When I think of pioneers, tragic scenes come to mind: handcarts in blizzards, sickness, frozen feet, empty stomachs and shallow graves.
However, as I learn more about that monumental trek I am convinced that along with those very real and dramatic scenes, most of the journey for most of the people was pretty routine. Mostly they walked and walked and walked...So what does all this have to do with us in our current world? I believe it has everything to do with us. Most of our lives are not a string of dramatic moments that call for immediate heroism and courage. Most of our lives rather, consist of daily routines, even monotonous tasks, that wear us down and leave us vulnerable to discouragement. sure we know where we're going, and if it were possible we would choose to jump out of bed, work like crazy, and be there by nightfall. But our goal, our journey's end, our Zion is life in the presence of our Heavenly Father. And to get there we are expected to walk and walk and walk. This week-after-week walking forward is no small accomplishment. The pioneer steadiness, the plain, old hard work of it all, their willingness to move inch by inch, step by step toward the promise land inspire me as much as their more obvious acts of courage. It is so difficult to keep believing that we are making progress when we are moving at such a pace- to keep believing in the future when the mileage of the day is so minuscule...President Howard W. Hunter said, "True greatness...always requires regular consistent, small, and sometimes ordinary and mundane steps over a long period of time." How easy it is to want quick and dramatic results in exchange for a day's labor! And yet how happy people are who have learned to bend with the rhythm of paced and steady progress- even to celebrate and delight in the ordinariness of life. Don't be discouraged.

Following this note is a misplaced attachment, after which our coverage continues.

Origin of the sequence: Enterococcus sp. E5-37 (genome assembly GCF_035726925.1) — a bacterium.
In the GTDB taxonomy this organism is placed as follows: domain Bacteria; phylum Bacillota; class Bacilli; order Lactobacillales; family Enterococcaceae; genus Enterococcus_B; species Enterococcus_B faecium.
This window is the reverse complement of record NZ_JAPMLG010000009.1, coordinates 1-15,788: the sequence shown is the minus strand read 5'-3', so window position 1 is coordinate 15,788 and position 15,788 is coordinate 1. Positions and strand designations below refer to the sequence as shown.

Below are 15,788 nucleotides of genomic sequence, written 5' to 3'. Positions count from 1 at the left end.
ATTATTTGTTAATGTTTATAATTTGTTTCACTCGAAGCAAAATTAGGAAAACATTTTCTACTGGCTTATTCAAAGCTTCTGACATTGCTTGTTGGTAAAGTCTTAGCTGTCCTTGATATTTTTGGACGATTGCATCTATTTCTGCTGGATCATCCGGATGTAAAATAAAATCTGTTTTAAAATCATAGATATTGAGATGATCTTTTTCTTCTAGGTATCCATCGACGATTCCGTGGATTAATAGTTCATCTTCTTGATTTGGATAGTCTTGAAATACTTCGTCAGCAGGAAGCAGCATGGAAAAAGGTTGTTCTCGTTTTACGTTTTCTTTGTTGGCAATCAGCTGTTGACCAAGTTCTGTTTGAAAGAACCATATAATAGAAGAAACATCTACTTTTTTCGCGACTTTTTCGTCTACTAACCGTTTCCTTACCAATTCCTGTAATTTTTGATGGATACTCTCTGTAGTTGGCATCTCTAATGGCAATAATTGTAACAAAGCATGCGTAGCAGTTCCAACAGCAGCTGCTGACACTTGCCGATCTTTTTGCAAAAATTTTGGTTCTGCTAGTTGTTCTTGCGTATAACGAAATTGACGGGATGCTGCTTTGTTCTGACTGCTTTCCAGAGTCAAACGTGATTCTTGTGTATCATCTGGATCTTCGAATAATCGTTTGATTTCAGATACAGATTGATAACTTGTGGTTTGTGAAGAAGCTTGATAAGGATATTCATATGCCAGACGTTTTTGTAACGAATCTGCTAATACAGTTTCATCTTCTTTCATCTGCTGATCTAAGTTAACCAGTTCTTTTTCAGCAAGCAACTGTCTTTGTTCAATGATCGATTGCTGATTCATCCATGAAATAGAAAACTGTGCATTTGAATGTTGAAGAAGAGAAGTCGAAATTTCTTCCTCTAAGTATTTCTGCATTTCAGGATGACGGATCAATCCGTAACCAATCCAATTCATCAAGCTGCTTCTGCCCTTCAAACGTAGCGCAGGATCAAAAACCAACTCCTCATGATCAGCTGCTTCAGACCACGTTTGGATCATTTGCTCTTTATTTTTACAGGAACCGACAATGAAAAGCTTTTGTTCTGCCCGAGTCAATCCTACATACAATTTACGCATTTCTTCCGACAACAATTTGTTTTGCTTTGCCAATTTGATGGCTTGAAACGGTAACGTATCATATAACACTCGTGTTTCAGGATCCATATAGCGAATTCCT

- Virginia H. Pearce (Keep Walking & Give Time A Chance, General Conference 4/97)

The people of the city of Enoch are remembered by us as good- so incredibly good- that the whole city was taken up into heaven. But if we read carefully, we see that the city of Zion was taken up into heaven "in process of time" (Moses 7:21). Just like the pioneers, just like you and me, it must have been a process of walking forward, step by step, over a long period of time.
The indra swallowtail butterfly is one of nature's most spectacular specimins. Laboratory scientists have carefully chronicled its life cycle. An egg is laid at just the right spot on the food plant. Within five days it hatches and grows into a black caterpillar with yellow-orange dots. When mature, the caterpillar creates its own chrysalis. Most emerge after two years. But some, and this is an interesting observation- have been known to remain in the chrysalis for up to seven years. Then, unexpectedly, within a few short hours the once-spotted caterpillar emerges as a gorgeous black butterfly and take flight. Did this caterpillar become a butterfly in a few short hours or in seven years?...Those who understand their own personal growth patiently continue to pray, do their daily work, and give time a chance.